PARIS: The French government on Sunday urged Donald Trump not to interfere in French politics after the US president posted tweets about the protests rocking the country and attacked the Paris climate agreement.
“We do not take domestic American politics into account and we want that to be reciprocated,” Foreign Minister Jean-Yves Le Drian told LCI television.
“I say this to Donald Trump and the French president says it too: leave our nation be.”
Trump had on Saturday posted two tweets referring to the “yellow vest” anti-government protests that have swept France since mid-November and sparked rioting in Paris.
“Very sad day & night in Paris. Maybe it’s time to end the ridiculous and extremely expensive Paris Agreement and return money back to the people in the form of lower taxes?” he suggested.
Trump had earlier posted: “The Paris Agreement isn’t working out so well for Paris. Protests and riots all over France.
“People do not want to pay large sums of money, much to third world countries (that are questionably run), in order to maybe protect the environment. Chanting ‘We Want Trump!’ Love France.”
Earlier this week Trump retweeted one of several posts falsely claiming that French protesters were chanting his name.
The videos that have been used to support this claim were in fact filmed at a far-right protest in London earlier this year.
The protests in France are not directly linked to the Paris climate agreement which was signed in 2015 and has since been abandoned by Trump, to the dismay of French President Emmanuel Macron and other Western leaders.
Spurred by rising fuel prices — in part due to tax hikes aimed at helping France shift to a lower-carbon economy — the “yellow vest” protests have grown into a broad movement against Macron’s policies and governing style.
Other French politicians have also responded angrily to Trump’s latest tweets, including a lawmaker from Macron’s party who dubbed the US leader “Donald the Senile”.
“DON’T INSULT MY COUNTRY DOTARD,” Joachim Son-Forget posted, employing an antiquated insult previously used against Trump by North Korean leader Kim Jong Un.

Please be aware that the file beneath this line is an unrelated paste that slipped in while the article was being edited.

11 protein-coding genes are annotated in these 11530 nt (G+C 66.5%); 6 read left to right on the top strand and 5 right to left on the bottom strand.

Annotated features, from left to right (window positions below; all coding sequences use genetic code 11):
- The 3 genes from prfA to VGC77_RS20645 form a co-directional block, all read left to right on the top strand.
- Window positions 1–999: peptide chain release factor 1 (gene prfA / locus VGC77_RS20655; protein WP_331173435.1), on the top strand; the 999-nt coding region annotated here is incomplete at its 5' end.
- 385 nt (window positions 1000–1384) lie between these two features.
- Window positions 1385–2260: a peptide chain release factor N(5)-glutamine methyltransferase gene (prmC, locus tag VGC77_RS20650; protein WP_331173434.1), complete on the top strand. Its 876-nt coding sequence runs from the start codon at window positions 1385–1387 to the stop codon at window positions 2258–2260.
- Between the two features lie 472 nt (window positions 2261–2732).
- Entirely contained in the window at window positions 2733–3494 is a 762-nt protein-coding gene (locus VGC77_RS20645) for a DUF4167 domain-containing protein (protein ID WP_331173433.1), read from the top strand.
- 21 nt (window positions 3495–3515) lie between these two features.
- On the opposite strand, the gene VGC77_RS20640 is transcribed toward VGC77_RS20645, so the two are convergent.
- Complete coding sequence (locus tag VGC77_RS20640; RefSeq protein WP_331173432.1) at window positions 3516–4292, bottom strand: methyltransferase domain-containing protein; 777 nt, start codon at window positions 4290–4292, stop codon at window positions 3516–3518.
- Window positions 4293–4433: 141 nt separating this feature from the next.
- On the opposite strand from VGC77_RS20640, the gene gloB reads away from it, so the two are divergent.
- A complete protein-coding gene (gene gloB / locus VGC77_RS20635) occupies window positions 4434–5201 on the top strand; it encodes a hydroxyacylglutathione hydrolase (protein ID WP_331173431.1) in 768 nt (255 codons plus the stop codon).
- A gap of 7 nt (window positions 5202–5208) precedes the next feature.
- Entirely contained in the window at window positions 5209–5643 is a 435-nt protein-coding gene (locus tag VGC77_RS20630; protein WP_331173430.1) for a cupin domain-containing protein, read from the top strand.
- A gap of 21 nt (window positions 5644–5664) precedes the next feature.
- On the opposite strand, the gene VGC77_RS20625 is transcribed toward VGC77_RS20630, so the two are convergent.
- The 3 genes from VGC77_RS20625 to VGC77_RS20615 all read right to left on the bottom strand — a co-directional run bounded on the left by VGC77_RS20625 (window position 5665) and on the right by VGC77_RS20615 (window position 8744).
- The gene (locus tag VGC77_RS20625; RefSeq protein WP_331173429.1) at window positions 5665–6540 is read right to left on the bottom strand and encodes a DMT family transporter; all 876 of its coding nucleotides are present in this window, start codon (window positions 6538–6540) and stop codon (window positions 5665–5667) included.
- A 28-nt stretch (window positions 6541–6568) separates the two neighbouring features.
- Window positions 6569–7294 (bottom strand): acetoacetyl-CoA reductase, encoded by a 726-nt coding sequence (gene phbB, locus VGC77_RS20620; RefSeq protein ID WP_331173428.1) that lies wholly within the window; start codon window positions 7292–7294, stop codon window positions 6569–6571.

Trump had weighed in on the protests in previous tweets, deploring the “large and violent French protests”.
Despite their differences — Macron is a 40-year-old centrist and Trump a 72-year-old rightwinger — the French and US leaders initially enjoyed warm ties.
But relations have soured in recent months, not least over Trump’s rejection of the climate agreement and hard-fought Iran nuclear deal.
Last month a fresh row blew up after Macron gave an interview calling for a “European army” and arguing that Europe needed to be more independent from the US in its defence policy.
Macron is further thought to have riled the US president during commemorations marking the end of World War I when the French leader took aim at Trump-style nationalism in his speech.
Le Drian, like other members of the government, stressed that Macron wanted a dialogue with the protesters and would offer solutions when he addresses the nation early next week.
“I think his remarks will be strong enough for the movement to halt, or at least for the hooligans to be put off,” the foreign minister said.
He expressed concern over remarks among some protesters calling for an “insurrection” in France.
“As foreign minister I travel around the world and I know — you can witness it in certain countries — how fragile democracy is,” Le Drian said.
“I hear people saying, ‘This is an insurrection’. That is not the republic I know.”